Are the pockets of the Eivy Cardigan too wide for your liking? Since the pockets are attached inside the seams, the pocket gets bigger with each size. But you can easily customise the width by following the instructions in this simple tutorial.
To make the pocket more narrow, it will be trimmed and topstitched on one side and attached inside the sideseam at the other side, so that you can easily adjust the pocket size to your preference.
This is how the pocket will look like using the method shown in this tutorial.
1. Reduce the pocket width
Shorten the width of the pocket to your liking on the side that is facing the front piece. But keep 1 cm (⅜“) extra, this is for the seam allowance that will be folded in.
2. Stitch the pocket opening
Just fold the interfaced pocket opening to the reverse side and topstitch. This step is the same as for the regular pocket method.
3. Fold in the seam allowance
Fold and press the seam allowances to the reverse side, the seam allowance is 1 cm (⅜“). If you are sewing the long or midi length cardigan, start by pressing in the bottom seam allowance. Then fold in the trimmed side.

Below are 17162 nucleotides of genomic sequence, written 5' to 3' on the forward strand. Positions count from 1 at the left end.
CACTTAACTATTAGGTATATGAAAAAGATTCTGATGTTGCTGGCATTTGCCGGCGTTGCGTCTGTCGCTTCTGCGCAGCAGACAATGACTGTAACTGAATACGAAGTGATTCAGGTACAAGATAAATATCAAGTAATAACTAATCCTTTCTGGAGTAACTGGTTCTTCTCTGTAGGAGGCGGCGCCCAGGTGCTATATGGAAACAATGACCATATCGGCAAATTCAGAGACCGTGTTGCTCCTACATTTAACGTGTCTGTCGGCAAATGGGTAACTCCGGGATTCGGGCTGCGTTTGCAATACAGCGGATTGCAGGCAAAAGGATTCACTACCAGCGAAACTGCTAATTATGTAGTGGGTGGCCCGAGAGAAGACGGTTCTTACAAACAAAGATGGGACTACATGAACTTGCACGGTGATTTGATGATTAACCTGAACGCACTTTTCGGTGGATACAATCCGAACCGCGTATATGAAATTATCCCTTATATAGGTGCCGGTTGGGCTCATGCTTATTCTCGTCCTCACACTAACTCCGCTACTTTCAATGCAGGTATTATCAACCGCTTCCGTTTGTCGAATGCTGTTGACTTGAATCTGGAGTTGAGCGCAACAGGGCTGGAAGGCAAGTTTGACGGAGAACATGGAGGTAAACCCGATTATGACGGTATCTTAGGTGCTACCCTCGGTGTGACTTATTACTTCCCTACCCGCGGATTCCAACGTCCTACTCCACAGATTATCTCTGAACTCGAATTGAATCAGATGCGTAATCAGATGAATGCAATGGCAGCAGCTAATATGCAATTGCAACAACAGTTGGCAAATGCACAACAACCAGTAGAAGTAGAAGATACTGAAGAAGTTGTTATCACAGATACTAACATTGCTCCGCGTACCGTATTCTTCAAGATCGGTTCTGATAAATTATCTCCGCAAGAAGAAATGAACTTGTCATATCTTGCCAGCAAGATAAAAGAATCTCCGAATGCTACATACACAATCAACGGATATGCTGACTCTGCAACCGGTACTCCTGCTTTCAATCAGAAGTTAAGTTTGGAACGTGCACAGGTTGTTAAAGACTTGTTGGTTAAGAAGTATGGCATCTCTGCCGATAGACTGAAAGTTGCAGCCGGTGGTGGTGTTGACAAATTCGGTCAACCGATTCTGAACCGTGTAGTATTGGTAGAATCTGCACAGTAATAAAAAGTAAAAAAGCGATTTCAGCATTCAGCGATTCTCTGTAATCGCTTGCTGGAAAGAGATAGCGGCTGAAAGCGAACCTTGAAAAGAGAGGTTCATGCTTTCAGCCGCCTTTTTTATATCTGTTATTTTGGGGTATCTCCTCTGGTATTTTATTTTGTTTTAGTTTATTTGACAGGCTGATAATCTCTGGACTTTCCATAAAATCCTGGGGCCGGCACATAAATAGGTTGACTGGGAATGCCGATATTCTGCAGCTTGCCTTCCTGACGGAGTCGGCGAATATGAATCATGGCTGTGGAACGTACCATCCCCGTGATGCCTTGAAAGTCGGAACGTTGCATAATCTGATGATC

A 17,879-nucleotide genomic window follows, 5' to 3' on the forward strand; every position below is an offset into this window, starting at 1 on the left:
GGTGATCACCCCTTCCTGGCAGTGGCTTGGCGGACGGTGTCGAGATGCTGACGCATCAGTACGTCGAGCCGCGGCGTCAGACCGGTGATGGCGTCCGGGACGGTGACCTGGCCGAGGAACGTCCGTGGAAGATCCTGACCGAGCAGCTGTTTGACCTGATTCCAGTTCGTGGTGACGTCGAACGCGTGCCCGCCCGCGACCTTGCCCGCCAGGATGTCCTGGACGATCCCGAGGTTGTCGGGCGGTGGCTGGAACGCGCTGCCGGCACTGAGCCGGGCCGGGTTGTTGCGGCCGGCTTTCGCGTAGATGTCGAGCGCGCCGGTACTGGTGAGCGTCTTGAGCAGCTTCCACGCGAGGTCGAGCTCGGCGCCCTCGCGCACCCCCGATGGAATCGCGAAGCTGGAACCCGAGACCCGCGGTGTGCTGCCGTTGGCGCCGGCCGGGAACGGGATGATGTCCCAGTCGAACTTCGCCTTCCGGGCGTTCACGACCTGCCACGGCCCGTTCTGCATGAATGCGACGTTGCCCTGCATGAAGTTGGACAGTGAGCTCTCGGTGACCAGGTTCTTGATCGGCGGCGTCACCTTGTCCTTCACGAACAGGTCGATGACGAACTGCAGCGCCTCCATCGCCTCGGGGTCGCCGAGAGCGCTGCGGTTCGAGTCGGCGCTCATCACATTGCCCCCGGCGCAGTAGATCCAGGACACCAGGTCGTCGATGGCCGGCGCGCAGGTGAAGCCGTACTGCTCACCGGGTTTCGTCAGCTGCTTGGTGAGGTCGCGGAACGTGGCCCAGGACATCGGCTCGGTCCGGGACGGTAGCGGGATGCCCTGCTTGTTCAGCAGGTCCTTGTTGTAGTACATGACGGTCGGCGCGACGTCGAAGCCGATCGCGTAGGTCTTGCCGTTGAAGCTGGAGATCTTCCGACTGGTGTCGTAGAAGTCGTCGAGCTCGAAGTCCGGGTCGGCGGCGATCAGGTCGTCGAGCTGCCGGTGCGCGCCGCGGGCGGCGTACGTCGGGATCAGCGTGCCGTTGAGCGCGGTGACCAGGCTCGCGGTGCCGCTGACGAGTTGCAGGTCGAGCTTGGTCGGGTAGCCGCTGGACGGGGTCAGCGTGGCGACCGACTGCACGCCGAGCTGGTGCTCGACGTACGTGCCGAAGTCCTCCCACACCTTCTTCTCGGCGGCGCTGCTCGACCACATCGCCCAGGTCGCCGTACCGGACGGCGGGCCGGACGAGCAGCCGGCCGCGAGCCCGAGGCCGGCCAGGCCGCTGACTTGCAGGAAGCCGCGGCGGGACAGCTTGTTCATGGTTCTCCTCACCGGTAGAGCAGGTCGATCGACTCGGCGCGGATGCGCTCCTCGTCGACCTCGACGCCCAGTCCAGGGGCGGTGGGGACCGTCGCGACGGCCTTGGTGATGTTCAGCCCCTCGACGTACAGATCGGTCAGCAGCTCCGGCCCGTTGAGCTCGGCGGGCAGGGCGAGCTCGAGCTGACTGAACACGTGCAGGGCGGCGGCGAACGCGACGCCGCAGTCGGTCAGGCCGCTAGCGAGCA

If you are sewing the short pocket version, just fold in the trimmed side (image above)
Super Tip: How to get crisp folds on knit fabrics
Press in the fabric against a piece of firm card stock, you could use a box of cerial for instance for this purpose. Draw a line with a pencil that is 1 cm (⅜”) away from the edge and use that line to help you press the fold evenly.
This method is honestly magic and will change your pressing life, I promise!
4. Attach the pocket to the side-front piece
In this tutorial we are using the midi/long pocket version to demonstrate, which means that the bottom will be topstitched too.
I strongly recommend basting the pocket to the fabric, especially if doing the narrow pocket version or using softer knit fabrics with more stretch. Knits can be slippery and this is a situation where you need to keep the fabric in check to avoid stretched out, wobbly pocket seams.
But I would not iron over the pocket afterwards if using Wonder-Tape, just to make sure there will be no sticky residue left on the fabric.
5. Stitch the pocket
Start sewing the bottom of the pocket (if doing the midi or long pocket option). Sew close to the edge. Here I’m using a twin-needle and it’s actually very beneficial to use two row of stitches for the pockets. The first row will keep the pocket bottom edge firmly attached to the garment and the second row will keep the edges of the seam allowance in place.
Pivot once you reach the end of the bottom to sew along the trimmed vertical side.
To make the pocket super durable, stitch a triangle tack the pocket opening. Since I was using a twin-needle I had to switch needles to do this, but totally worth the extra hassle if you ask me.
Here is the finished pocket. Doesn’t it look super crisp and sharp? If you use the tips I have shown in this tutorial you will get such nicely shaped patch pockets, even on stretchier knits!